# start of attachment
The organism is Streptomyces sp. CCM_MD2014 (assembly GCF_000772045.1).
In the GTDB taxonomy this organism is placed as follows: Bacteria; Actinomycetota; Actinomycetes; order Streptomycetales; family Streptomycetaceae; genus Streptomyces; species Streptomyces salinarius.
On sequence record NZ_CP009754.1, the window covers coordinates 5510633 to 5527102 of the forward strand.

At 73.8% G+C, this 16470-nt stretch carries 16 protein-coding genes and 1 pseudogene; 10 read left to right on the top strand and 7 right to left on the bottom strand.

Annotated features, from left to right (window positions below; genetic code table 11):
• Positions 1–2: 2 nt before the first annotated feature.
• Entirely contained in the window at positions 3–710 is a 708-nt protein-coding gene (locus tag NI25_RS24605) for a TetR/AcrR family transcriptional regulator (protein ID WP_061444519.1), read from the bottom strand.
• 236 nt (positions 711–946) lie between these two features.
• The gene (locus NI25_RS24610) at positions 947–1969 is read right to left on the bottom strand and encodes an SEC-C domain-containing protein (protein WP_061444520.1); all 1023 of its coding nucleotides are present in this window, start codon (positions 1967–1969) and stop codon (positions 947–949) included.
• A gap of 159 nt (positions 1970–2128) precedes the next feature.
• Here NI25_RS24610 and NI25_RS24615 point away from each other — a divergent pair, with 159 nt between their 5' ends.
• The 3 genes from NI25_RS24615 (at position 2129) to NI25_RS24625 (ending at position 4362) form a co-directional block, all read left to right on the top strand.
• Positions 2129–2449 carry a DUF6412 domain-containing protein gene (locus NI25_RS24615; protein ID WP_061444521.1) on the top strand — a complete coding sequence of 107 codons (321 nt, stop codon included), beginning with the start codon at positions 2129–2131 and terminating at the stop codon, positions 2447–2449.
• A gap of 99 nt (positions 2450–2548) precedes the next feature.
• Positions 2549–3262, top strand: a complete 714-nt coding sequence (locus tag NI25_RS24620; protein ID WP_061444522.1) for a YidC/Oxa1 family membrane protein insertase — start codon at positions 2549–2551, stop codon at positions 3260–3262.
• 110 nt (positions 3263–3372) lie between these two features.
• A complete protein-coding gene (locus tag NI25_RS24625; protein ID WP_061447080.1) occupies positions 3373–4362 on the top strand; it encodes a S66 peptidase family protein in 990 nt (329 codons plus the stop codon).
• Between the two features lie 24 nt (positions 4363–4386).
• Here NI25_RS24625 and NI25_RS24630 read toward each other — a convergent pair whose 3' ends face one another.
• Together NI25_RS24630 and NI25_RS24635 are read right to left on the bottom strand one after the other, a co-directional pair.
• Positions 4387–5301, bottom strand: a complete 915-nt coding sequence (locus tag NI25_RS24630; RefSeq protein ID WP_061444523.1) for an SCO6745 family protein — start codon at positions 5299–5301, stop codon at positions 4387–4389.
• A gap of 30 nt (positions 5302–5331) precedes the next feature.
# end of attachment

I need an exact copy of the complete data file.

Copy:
The organism is Streptomyces sp. CCM_MD2014 (assembly GCF_000772045.1).
In the GTDB taxonomy this organism is placed as follows: Bacteria; Actinomycetota; Actinomycetes; order Streptomycetales; family Streptomycetaceae; genus Streptomyces; species Streptomyces salinarius.
On sequence record NZ_CP009754.1, the window covers coordinates 5510633 to 5527102 of the forward strand.

At 73.8% G+C, this 16470-nt stretch carries 16 protein-coding genes and 1 pseudogene; 10 read left to right on the top strand and 7 right to left on the bottom strand.

Annotated features, from left to right (window positions below; genetic code table 11):
• Positions 1–2: 2 nt before the first annotated feature.
• Entirely contained in the window at positions 3–710 is a 708-nt protein-coding gene (locus tag NI25_RS24605) for a TetR/AcrR family transcriptional regulator (protein ID WP_061444519.1), read from the bottom strand.
• 236 nt (positions 711–946) lie between these two features.
• The gene (locus NI25_RS24610) at positions 947–1969 is read right to left on the bottom strand and encodes an SEC-C domain-containing protein (protein WP_061444520.1); all 1023 of its coding nucleotides are present in this window, start codon (positions 1967–1969) and stop codon (positions 947–949) included.
• A gap of 159 nt (positions 1970–2128) precedes the next feature.
• Here NI25_RS24610 and NI25_RS24615 point away from each other — a divergent pair, with 159 nt between their 5' ends.
• The 3 genes from NI25_RS24615 (at position 2129) to NI25_RS24625 (ending at position 4362) form a co-directional block, all read left to right on the top strand.
• Positions 2129–2449 carry a DUF6412 domain-containing protein gene (locus NI25_RS24615; protein ID WP_061444521.1) on the top strand — a complete coding sequence of 107 codons (321 nt, stop codon included), beginning with the start codon at positions 2129–2131 and terminating at the stop codon, positions 2447–2449.
• A gap of 99 nt (positions 2450–2548) precedes the next feature.
• Positions 2549–3262, top strand: a complete 714-nt coding sequence (locus tag NI25_RS24620; protein ID WP_061444522.1) for a YidC/Oxa1 family membrane protein insertase — start codon at positions 2549–2551, stop codon at positions 3260–3262.
• 110 nt (positions 3263–3372) lie between these two features.
• A complete protein-coding gene (locus tag NI25_RS24625; protein ID WP_061447080.1) occupies positions 3373–4362 on the top strand; it encodes a S66 peptidase family protein in 990 nt (329 codons plus the stop codon).
• Between the two features lie 24 nt (positions 4363–4386).
• Here NI25_RS24625 and NI25_RS24630 read toward each other — a convergent pair whose 3' ends face one another.
• Together NI25_RS24630 and NI25_RS24635 are read right to left on the bottom strand one after the other, a co-directional pair.
• Positions 4387–5301, bottom strand: a complete 915-nt coding sequence (locus tag NI25_RS24630; RefSeq protein ID WP_061444523.1) for an SCO6745 family protein — start codon at positions 5299–5301, stop codon at positions 4387–4389.
• A gap of 30 nt (positions 5302–5331) precedes the next feature.